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Poster: AltheaRose Date: Feb 3, 2012 7:57pm
Forum: GratefulDead Subject: Re: Neil Young Defends Both Record Companies and Piracy

>He proposed to reconcile the seemingly contradictory points of view by proposing a world in which consumers use piracy or free services like Spotify to sample music, then buy high-quality files of music they value.

Which is basically what the GD does. Except that you can "sample" a gazillion whole shows, and then somehow end up buying high-quality versions after all. Not every listener, and not every show, but enough to keep them raking in the $$$ some 17 years after their demise.

Hmmmm, Neil Young isn't on the archives ...

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Poster: rastamon Date: Feb 4, 2012 9:02am
Forum: GratefulDead Subject: Re: Neil Young Defends Both Record Companies and Piracy


"Hmmmm, Neil Young isn't on the archives ..."

Good point! He is at LL, bt.etree & dime though. Perhaps he's not at the Archive because of his dislike of anything but analog

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Poster: ringolevio Date: Feb 4, 2012 5:20am
Forum: GratefulDead Subject: Re: Neil Young Defends Both Record Companies and Piracy

Unfortunately, if you read the comments, I think they're right that there are just too many of us ignoramuses who can't tell the difference from the high-quality audio and all the other sources, and "just want to hear the song."

Then again, some of us ignoramuses will still buy the recordings, but it's more because we're sheep following the crowd, than out of true appreciation. But of course, that works in marketing too ...

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Poster: dark.starz Date: Feb 4, 2012 6:49pm
Forum: GratefulDead Subject: Re: Neil Young Defends Both Record Companies and Piracy

Computers (hardware) were never designed or engineered for high-fidelity music playback, some exceptions have recently become available on the consumer market. To differentiate the sonic qualities of various recordings and digital file storage methodology requires a high-resolution music playback system.

The limitation of computers and I-pods are the cheap little headphone amplifiers and digital to analog convertors integrated into the chassis with all the other circuitry that generates noise. Further, many people listen through low fidelity earbuds or plastic desktop PC speakers.

If you were fortunate enough to have experienced the Grateful Dead live you have a basis, an audible point of reference for how the music sounded when it was performed. From the “Wall the of Sound” up through and including the great touring sound systems from 1989 - 1993, you have experience with some of the all-time greatest hi-fi systems ever designed.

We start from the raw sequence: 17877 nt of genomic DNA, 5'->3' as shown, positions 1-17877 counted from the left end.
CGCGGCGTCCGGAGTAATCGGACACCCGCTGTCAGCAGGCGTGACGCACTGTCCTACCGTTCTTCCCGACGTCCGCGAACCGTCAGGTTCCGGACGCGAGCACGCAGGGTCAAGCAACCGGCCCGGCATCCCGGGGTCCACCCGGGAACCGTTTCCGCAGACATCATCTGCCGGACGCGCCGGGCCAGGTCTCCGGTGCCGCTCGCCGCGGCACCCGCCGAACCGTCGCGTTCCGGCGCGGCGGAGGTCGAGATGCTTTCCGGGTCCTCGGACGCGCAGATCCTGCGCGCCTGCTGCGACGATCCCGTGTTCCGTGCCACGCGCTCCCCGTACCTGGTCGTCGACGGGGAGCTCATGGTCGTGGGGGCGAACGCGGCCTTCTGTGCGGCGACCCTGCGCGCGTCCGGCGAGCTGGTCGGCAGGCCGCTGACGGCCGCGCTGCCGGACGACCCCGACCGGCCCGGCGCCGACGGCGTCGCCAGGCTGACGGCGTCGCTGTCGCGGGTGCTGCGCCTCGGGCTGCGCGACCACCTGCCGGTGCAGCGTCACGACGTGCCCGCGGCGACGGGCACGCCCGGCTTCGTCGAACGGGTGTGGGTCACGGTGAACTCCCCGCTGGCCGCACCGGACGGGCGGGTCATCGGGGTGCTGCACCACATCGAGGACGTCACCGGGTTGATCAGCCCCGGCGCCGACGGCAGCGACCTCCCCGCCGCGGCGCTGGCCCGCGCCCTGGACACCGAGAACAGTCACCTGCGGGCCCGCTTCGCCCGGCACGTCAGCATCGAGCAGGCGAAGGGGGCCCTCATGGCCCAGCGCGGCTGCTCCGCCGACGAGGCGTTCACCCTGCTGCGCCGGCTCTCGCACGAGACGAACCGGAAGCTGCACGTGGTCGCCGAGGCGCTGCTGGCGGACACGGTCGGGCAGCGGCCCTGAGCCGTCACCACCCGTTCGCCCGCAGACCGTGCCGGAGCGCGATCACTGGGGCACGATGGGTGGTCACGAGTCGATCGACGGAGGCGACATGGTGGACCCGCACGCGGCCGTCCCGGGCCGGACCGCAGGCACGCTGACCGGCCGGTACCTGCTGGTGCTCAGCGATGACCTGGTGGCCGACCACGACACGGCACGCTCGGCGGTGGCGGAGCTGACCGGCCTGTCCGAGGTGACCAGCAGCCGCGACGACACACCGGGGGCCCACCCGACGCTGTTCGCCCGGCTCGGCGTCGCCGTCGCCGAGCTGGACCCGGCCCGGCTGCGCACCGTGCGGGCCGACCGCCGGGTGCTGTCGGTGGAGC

You’d have to spend “hundreds of thousands” of dollars for a home audio system to get close to this live concert sound, but you’d still lack the overall dynamics and scale of the live experience.

Cost effective methods are available today to bypass the crappy computer audio circuitry, deliver and process the digital signal directly out of the PC via the USB output and I-pod docking stations.

These cost-effective (many under $1,000 solutions) desktop high-fidelity headphone amplifiers that integrate both better quality amplifiers and digital to analog convertors to drive any number of high quality headphones, or quality compact desktop active monitor speakers that integrate the amplifier and digital convertor circuitry inside the speaker enclosure to provide a more lifelike musical experience.

If you chose to pursue an upgrade, i think that you would be amazed at the improvement in the musicality of the performances, and now higher resolution music files will begin to make more sense.

If you truly love the music, the closer you get, the better the experience.

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Poster: William Tell Date: Feb 4, 2012 12:52pm
Forum: GratefulDead Subject: Re: Neil Young Defends Both Record Companies and Piracy

Hey Rose--not wanting to "call you out", BUT I suppose it's safe to say the CREAM didn't really "take", eh? Don't worry--that's the way it's been EVERY time (ie, I "fail" to produce a "convert" willing to invest in them, or whatever...).